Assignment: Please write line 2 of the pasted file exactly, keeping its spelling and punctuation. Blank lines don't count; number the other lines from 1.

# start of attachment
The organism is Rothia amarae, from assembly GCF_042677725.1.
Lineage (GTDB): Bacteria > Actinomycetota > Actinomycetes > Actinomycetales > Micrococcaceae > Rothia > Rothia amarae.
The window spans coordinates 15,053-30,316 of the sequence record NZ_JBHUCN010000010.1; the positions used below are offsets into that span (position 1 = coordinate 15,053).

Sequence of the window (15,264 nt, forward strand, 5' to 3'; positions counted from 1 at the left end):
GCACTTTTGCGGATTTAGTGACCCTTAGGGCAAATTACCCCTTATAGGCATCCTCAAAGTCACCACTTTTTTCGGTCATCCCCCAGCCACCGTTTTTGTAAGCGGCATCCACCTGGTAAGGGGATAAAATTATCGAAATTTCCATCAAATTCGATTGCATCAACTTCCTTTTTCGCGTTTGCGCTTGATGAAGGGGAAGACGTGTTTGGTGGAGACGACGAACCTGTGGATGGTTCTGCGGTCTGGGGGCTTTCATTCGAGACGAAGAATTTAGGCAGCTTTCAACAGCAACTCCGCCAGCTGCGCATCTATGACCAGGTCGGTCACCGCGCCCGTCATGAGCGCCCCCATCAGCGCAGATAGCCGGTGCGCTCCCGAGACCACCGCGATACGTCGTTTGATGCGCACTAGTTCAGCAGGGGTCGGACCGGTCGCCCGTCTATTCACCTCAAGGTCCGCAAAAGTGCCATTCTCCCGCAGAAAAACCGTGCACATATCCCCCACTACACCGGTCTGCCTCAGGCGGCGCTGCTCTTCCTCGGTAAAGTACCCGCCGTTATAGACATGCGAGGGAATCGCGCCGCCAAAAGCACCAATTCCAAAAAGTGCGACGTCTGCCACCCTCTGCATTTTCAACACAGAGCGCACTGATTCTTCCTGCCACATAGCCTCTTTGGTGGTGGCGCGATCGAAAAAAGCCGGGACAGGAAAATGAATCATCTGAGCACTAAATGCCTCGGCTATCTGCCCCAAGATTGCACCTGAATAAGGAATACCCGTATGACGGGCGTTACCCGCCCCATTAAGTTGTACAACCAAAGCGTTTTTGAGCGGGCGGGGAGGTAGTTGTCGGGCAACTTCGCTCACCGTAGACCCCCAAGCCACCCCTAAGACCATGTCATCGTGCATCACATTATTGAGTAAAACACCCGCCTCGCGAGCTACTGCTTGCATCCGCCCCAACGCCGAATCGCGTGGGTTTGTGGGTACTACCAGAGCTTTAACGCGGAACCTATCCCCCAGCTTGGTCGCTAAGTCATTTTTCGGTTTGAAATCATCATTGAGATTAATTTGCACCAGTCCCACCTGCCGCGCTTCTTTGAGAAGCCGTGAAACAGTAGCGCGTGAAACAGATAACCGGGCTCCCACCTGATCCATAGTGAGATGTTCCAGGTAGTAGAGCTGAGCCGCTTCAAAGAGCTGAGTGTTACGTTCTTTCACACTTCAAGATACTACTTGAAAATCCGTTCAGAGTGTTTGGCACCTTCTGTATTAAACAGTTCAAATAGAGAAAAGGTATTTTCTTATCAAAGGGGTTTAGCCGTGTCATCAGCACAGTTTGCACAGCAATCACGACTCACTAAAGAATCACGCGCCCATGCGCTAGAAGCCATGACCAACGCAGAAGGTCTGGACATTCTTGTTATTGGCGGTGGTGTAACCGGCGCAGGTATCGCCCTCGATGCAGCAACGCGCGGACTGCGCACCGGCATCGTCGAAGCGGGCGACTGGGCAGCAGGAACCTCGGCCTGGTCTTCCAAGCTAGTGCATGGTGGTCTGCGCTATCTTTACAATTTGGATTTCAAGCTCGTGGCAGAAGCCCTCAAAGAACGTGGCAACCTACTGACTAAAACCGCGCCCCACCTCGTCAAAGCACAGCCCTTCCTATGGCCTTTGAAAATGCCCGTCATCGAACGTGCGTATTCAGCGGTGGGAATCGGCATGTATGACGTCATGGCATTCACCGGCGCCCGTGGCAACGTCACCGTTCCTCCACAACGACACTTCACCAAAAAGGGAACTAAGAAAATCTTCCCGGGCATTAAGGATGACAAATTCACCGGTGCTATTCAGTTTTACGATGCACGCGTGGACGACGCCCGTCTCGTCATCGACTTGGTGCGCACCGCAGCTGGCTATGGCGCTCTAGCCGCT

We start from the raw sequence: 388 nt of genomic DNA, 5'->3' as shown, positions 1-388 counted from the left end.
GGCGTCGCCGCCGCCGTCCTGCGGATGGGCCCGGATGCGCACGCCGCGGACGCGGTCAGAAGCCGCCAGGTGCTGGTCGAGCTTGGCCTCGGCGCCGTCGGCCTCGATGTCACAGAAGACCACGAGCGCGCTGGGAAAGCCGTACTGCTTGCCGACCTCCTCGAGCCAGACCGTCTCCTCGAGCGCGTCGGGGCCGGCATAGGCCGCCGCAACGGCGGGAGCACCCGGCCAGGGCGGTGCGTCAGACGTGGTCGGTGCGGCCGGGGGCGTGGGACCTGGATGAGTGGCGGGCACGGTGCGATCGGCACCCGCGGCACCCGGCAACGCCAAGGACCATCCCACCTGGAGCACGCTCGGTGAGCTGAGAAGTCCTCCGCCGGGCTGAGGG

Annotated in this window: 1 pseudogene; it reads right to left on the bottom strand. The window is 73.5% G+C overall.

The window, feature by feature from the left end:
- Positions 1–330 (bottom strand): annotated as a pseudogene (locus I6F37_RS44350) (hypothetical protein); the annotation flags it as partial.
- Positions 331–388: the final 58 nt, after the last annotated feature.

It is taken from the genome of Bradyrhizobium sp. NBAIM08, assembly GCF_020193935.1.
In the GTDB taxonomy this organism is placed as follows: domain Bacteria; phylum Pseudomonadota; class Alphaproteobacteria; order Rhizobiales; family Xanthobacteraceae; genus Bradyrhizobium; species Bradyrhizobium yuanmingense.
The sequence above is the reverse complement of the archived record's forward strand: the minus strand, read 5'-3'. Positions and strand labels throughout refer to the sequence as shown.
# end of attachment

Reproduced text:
Lineage (GTDB): Bacteria > Actinomycetota > Actinomycetes > Actinomycetales > Micrococcaceae > Rothia > Rothia amarae.